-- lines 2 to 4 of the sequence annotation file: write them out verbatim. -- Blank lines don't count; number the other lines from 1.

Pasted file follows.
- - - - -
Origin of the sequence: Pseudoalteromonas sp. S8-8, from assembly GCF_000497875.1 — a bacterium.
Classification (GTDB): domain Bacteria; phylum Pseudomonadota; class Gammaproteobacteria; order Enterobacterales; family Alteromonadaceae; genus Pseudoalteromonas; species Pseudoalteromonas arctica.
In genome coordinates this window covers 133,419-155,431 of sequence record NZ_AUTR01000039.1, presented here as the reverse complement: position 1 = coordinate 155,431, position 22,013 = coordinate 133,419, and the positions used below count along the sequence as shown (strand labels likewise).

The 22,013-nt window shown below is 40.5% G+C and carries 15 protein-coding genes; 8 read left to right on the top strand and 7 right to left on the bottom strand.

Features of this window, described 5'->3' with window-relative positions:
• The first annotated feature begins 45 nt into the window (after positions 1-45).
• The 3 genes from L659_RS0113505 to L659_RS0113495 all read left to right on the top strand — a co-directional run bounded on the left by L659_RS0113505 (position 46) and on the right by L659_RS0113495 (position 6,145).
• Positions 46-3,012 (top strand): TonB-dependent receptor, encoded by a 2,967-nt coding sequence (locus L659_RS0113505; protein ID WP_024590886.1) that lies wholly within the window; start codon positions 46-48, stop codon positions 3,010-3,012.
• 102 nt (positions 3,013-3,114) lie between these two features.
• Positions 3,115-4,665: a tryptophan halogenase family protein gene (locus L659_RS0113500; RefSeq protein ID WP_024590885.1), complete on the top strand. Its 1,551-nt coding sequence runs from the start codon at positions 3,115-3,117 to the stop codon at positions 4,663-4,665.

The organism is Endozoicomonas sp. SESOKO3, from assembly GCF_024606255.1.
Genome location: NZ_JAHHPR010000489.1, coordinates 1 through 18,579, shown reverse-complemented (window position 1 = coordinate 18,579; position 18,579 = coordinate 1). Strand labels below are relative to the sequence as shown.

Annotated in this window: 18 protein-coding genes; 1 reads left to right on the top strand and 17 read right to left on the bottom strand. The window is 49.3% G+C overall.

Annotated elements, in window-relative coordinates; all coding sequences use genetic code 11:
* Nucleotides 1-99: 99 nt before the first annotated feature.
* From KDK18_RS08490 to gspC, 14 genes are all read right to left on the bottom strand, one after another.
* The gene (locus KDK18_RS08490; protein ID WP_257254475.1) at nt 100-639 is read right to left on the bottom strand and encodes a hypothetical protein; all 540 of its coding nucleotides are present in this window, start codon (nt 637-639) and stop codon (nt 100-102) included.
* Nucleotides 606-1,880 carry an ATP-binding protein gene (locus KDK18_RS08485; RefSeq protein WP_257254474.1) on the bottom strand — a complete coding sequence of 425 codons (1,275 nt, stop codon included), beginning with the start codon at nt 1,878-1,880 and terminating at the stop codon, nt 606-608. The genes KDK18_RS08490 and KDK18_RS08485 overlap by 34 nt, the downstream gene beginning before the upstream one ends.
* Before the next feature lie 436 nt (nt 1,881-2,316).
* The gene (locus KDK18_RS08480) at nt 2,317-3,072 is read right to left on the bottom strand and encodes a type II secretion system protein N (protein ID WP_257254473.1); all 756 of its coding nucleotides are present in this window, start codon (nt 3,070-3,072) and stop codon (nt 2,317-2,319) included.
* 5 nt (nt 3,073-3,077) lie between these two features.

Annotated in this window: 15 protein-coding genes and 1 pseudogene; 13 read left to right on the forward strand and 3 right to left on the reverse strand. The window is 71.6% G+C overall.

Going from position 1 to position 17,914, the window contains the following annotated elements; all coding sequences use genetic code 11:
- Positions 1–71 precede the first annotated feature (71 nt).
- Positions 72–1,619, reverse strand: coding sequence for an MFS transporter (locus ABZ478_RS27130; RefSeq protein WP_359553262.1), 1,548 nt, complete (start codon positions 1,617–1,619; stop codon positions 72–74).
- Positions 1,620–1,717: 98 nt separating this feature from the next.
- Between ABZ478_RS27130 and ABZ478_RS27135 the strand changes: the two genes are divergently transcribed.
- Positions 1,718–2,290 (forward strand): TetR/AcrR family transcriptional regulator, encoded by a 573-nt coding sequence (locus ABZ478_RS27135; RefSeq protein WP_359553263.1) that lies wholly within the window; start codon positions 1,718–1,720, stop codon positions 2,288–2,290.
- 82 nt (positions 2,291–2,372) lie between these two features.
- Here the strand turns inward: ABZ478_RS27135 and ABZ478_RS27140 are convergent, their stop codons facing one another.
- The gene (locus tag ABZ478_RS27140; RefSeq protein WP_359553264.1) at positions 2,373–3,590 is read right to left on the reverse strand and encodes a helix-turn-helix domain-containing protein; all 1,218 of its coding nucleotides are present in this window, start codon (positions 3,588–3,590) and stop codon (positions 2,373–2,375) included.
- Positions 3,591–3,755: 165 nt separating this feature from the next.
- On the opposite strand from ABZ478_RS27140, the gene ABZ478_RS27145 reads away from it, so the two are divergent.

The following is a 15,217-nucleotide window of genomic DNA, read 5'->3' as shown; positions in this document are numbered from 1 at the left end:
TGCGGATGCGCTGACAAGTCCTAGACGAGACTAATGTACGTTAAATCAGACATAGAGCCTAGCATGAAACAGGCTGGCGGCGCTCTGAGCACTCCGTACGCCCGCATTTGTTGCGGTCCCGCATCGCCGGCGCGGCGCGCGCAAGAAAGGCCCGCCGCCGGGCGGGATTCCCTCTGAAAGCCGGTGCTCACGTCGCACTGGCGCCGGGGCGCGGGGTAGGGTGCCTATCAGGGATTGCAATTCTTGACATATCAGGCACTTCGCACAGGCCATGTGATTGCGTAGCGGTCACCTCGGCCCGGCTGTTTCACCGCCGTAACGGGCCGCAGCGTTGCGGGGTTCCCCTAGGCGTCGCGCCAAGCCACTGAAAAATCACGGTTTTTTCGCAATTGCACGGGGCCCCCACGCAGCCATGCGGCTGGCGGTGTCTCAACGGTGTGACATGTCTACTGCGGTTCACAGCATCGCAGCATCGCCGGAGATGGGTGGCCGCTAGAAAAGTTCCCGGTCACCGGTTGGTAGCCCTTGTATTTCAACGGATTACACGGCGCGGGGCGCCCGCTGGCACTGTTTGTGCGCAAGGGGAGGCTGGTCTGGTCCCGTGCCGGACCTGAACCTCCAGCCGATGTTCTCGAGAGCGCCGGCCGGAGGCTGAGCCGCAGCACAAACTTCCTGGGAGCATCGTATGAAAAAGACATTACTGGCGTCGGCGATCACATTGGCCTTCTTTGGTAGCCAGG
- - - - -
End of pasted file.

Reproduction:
Classification (GTDB): domain Bacteria; phylum Pseudomonadota; class Gammaproteobacteria; order Enterobacterales; family Alteromonadaceae; genus Pseudoalteromonas; species Pseudoalteromonas arctica.
In genome coordinates this window covers 133,419-155,431 of sequence record NZ_AUTR01000039.1, presented here as the reverse complement: position 1 = coordinate 155,431, position 22,013 = coordinate 133,419, and the positions used below count along the sequence as shown (strand labels likewise).

The 22,013-nt window shown below is 40.5% G+C and carries 15 protein-coding genes; 8 read left to right on the top strand and 7 right to left on the bottom strand.